Full Disclosure by Stormy Daniels review – duck, Donald…


Daniels’s book reveals her to be a defiant survivor, with an eye for scabrous detail

Peter Conrad

“OK,” says the all-knowing Stormy Daniels halfway through her book, “so did you just skip to this chapter?” Yes, I did: she is well aware of a male tendency to climax prematurely. The chapter I read out of sequence chronicles her evening with Donald Trump after a California golf tournament in 2006 – three hours listening to his self-puffery, then a scant two minutes enduring “the least impressive sex I’ve ever had”.

Afterwards, Trump lavished praise on his own performance; Stormy shrugged “yeah”, meaning “whatever”, and fled. Quite apart from his clumsy kissing, his feeble attempt to talk dirty, his lack of finesse when astride her and the mess he made on her stomach by not rubbering up, he didn’t even provide the dinner he’d promised when he invited her.


Emetic as it all is to remember, Stormy knows that she has a responsibility to history. “The world is waiting to hear about his penis,” she says and obliges in emasculating detail. For the record, it’s smallish and Trump had to “fumble” it into her – not a compliment to its hydraulics. It looks repellently fungoid, with a head that she first likens to a mushroom and then – determined to spare him no humiliation – to a toadstool. She can’t report on his balls, which in her opinion “he needs to shave”; they skulked in a tangled thicket of “yeti pubes”. A transplant might be in order, since Stormy reports that “his hair down there was better than what was on his head”.

Even deadlier is her account of Trump’s simpering demeanour. Rather than playing the virile seducer, he behaved as if it was his role to be seductive. He received her in his hotel suite wearing black silk pyjamas and slippers. “Go put some fucking clothes on,” Stormy ordered. He meekly complied, after which she demanded that he bend over to be spanked. “It was a power moment,” she gloats; his “peacock plumage” wilted and she amused herself by plucking further feathers from his vainglorious tail. After an eternity of tedious chitchat, she made the mistake of going to the bathroom. When she returned, she found Trump perched on the bed in his undies, “like he had tried out different poses” in “a poor attempt at looking powerful”.

She’s done her duty by belittling Trump’s tackle, making him look like a loser

Trump is as good as gelded by her description: no wonder he’s so terrified of sharks, since Stormy rears up like Jaws to menace his mushroom with her jagged incisors. The creepiest moment comes when, in a “grossly vulnerable voice”, he pleads to see her again. That exactly catches the whiny tone you hear behind his bilious rants – a needy craving for validation, adulation and immunity from prosecution.

Before and after this encounter, Stormy’s book reveals what a defiant, unsinkable woman she is, brought up in squalor by a mother who calls her a “cunt” and says: “I wish I’d aborted you”, terrorised by a stepfather who shot holes through the walls, raped in childhood by a neighbour, consoled mainly by the horses she adored. As a teenager, she stripped in a “titty bar” housed in a trailer. Graduating to porn, she rapidly advanced from performing to writing and directing her own features. She has no shame about her work, though with live-in men she prudishly insists on separate bathrooms. She is pleased that she never heard her long-term lover fart or burp, “so outside of sex, our bodily functions were mysterious”. As she says: “I’m a fucking lady, thank you” – and you’d better not speak disrespectfully of what she calls her “ladyparts”.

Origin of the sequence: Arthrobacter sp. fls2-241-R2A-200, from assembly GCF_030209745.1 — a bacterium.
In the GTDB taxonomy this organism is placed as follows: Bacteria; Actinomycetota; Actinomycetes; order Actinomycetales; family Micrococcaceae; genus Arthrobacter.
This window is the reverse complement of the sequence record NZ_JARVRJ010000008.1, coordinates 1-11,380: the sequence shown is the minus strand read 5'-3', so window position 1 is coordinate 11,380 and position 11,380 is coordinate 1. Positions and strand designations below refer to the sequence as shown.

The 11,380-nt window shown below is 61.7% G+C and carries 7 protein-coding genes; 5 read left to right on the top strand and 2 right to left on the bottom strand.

Stormy boasts that she has “grown balls”. Given her “alpha-dogging” of Trump and her jokes about his furry sporran, who knows whether this is more than a metaphor? She sees herself as an elemental force, as she proclaimed when she changed her name. She was christened Stephanie, but realised “I couldn’t rule the world with a name like that”. After becoming Stormy, she extended the meteorological conceit by nicknaming her surgically augmented breasts Thunder and Lightning.

Her invented surname came from the label of a Jack Daniel’s whisky bottle and it transformed a person into a brand. The code name used by her bodyguards is even more telling, because its source is a myth: the goons call her Daenerys, the mother of dragons in Game of Thrones. Capable of unleashing tempests or attacks by a menagerie of scaly monsters, Stormy belongs in the same pantheon as the goddess Kali, whose neckwear was a string of human skulls; she has taken at least one scalp, which has an orange comb-over.

If all this sounds as overblown as Stormy’s triple-D mammaries, then that’s because she is on a cosmic mission. After she fingered Trump, fans urged her to save the world; recently, she reports, they’ve “upgraded my job to saving the universe”. Like Wonder Woman, she accepts the challenge, though we shouldn’t expect an apocalyptic showdown, with Thunder and Lightning discharging fire and fury. Stormy has already done her bit by belittling Trump’s tackle and making him look, to use his own most hurtful word, like a loser. When he bragged about his epochal achievements in a speech to the UN in late September, the visiting heads of state immediately began to titter. Autocrats may survive protest marches and impeachment proceedings, but they have no defence against ridicule.

  • Full Disclosure by Stormy Daniels is published by Pan Macmillan (£18.99). To order a copy for £16.33 go to guardianbookshop.com or call 0330 333 6846. Free UK p&p over £10, online orders only. Phone orders min p&p of £1.99.



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